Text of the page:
Being diagnosed with any kind of serious illness can be a life-changing event. Suddenly you’re asked to change how you live, how you eat and take care of yourself, and in many cases, how you’re perceived by others. But for Este Haim, bassist in the band HAIM, her doctor told her that she should “rethink” her dream of being a musician after she was diagnosed with type 1 diabetes. Haim recounts her diagnosis journey on the latest episode of the Made Visible podcast, which aims to share the stories of people with invisible illnesses, and boy is it a doozy.
Type 1 diabetes is when your pancreas makes very little or no insulin, aka the hormone that helps regulate your blood sugar levels. Many people with the condition, including Haim herself, are diagnosed during childhood or adolescence. In Haim’s case, she was 14 years old when she started experiencing strange symptoms, including extreme thirst. “Literally, I say that I was like a funnel. I was drinking water while sitting on the toilet and peeing. It was just a constant flow of fluid coming and in and out of me,” she tells podcast host Harper Spero. She also had blurred vision and had lost a lot of weight. Then, she fainted at a mall during while on a summer family vacation, prompting her parents to take her to the doctor as soon as they got home.
Haim says she was still waiting for the results of her lab work on the first day of school. Coincidentally, her biology teacher spent the first class talking about autoimmune diseases such as type 1 diabetes. Haim realized that a lot of the symptoms of type 1 diabetes that her teacher rattled off—constant thirst, blurred vision, and sudden weight loss—sounded quite a bit like what she was going through.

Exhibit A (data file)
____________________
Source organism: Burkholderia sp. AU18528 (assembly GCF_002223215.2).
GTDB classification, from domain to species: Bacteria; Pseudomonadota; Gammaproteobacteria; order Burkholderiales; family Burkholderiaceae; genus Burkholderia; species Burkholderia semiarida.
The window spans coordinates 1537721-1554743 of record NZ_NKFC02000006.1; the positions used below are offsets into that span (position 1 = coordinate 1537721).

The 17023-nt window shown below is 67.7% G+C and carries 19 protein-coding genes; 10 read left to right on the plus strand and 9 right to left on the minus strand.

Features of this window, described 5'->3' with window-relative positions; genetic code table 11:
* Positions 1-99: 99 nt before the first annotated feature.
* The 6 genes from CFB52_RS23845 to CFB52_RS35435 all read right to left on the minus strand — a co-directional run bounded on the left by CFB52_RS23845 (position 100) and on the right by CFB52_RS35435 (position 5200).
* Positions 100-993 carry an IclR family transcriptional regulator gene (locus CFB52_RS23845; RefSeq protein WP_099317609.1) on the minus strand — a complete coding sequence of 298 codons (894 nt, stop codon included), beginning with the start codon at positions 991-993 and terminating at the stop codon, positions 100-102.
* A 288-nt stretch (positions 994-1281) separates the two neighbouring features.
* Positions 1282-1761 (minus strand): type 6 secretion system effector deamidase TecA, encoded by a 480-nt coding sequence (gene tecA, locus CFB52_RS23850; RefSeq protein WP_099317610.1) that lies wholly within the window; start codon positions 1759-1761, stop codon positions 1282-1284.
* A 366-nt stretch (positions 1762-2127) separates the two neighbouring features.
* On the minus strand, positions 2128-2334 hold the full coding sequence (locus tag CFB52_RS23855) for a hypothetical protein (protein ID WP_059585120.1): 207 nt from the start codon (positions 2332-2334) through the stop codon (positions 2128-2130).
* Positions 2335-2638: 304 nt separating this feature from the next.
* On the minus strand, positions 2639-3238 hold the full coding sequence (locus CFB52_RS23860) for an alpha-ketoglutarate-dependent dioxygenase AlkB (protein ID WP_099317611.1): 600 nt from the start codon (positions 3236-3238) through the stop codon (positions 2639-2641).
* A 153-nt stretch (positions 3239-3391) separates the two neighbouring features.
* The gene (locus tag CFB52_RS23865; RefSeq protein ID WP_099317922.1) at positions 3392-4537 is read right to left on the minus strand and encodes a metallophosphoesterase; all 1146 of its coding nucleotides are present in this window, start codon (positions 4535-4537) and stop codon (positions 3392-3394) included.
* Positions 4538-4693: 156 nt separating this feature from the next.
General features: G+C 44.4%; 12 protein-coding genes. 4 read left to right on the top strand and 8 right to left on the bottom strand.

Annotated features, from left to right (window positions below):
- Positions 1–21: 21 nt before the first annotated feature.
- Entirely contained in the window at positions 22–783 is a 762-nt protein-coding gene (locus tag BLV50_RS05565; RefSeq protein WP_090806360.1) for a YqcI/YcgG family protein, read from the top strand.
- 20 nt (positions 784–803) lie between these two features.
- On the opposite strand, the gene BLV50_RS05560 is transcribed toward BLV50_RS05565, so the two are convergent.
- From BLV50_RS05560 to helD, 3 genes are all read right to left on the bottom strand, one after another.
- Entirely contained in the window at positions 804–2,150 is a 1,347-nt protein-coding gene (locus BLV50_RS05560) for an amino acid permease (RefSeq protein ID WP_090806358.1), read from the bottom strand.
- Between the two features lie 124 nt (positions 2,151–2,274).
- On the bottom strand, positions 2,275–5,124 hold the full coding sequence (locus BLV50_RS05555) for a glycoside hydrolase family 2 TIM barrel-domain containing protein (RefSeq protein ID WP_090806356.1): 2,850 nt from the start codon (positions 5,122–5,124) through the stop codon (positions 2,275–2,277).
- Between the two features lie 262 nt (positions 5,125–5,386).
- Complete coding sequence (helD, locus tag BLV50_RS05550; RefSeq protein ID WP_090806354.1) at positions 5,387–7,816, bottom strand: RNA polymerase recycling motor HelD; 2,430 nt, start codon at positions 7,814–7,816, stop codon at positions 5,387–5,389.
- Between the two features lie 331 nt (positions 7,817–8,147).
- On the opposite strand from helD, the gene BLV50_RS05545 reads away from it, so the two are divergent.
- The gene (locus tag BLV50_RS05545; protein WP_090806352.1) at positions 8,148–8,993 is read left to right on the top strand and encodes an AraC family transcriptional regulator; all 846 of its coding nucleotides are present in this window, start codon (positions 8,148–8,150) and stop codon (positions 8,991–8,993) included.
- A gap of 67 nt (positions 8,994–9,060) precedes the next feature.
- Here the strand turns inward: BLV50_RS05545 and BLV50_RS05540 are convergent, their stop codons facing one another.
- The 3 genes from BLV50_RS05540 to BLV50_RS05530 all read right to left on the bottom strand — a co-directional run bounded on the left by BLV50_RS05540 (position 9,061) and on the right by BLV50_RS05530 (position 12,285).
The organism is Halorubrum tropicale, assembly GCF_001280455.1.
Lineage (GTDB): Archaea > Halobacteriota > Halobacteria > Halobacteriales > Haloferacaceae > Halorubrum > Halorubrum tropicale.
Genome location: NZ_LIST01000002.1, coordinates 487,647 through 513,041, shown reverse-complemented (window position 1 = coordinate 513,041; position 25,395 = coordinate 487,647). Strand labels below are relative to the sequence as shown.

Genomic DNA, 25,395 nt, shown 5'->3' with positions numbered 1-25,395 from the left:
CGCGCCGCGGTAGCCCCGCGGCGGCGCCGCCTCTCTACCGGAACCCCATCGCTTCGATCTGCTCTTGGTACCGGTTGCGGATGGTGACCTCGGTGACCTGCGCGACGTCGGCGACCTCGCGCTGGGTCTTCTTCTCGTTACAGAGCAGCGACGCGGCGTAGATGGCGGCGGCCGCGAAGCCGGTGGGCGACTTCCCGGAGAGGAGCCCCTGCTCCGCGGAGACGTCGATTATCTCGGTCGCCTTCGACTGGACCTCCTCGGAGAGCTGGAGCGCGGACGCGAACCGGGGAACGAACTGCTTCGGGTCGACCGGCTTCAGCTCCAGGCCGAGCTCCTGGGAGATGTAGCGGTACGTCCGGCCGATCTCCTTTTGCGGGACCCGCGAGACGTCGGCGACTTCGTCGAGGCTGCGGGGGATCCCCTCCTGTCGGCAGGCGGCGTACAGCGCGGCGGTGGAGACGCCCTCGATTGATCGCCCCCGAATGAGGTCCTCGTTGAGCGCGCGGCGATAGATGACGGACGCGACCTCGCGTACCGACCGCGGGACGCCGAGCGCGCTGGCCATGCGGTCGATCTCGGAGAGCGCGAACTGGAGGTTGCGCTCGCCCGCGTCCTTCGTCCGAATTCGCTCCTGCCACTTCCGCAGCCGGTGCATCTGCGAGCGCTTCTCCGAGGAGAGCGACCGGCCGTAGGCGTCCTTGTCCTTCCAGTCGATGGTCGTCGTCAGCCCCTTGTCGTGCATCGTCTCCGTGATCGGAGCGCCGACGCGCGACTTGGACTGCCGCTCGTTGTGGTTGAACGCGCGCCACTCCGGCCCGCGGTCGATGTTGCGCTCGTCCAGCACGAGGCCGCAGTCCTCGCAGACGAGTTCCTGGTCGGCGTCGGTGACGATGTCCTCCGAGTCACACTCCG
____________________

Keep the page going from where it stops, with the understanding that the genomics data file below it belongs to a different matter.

“Thank God I have two really supportive parents who, when we left the office, were like, ‘Listen, you listen to your doctor when it comes to medical advice, but when it comes to life advice, you listen to yourself and you do everything you can to make your dreams come true.'” —Este Haim
So, Haim says she did what any 14-year-old theater major at an arts high school would do: “I stand up in the middle of class and I run out of the classroom and I run to the nurse’s office, and I scream at the nurse, ‘I’m diabetic! I know I’m diabetic!'” she recalls. Later that day, her test results came back. She had type 1 diabetes.
When Haim went back to the doctor, she told him,”I want to be a touring musician when I grow up. I want to see the world and I want to travel. I want to be a rock star. That’s my dream.” He told her that she might want to rethink that because medically it would be very difficult to maintain a healthy lifestyle, keep up with the medications she needed to live, and be a touring musician.
She recalls being devastated. “I started crying, because I’ve been writing in my diary about seeing the world and wanting to be in a band with my family… And to hear that it might not be something that I would be able to do was really hard,” she tells Spero. “Thank God I have two really supportive parents who, when we left the office, were like, ‘Listen, you listen to your doctor when it comes to medical advice, but when it comes to life advice, you listen to yourself and you do everything you can to make your dreams come true.'”
Thankfully, she took her parents’ words to heart. HAIM has now released three studio albums, been nominated for a Grammy (and won other music industry awards) and has toured the world. It certainly hasn’t been easy with her health condition—as she discusses in the podcast—but she has zero regrets. “I would never want to do anything else,” she says.
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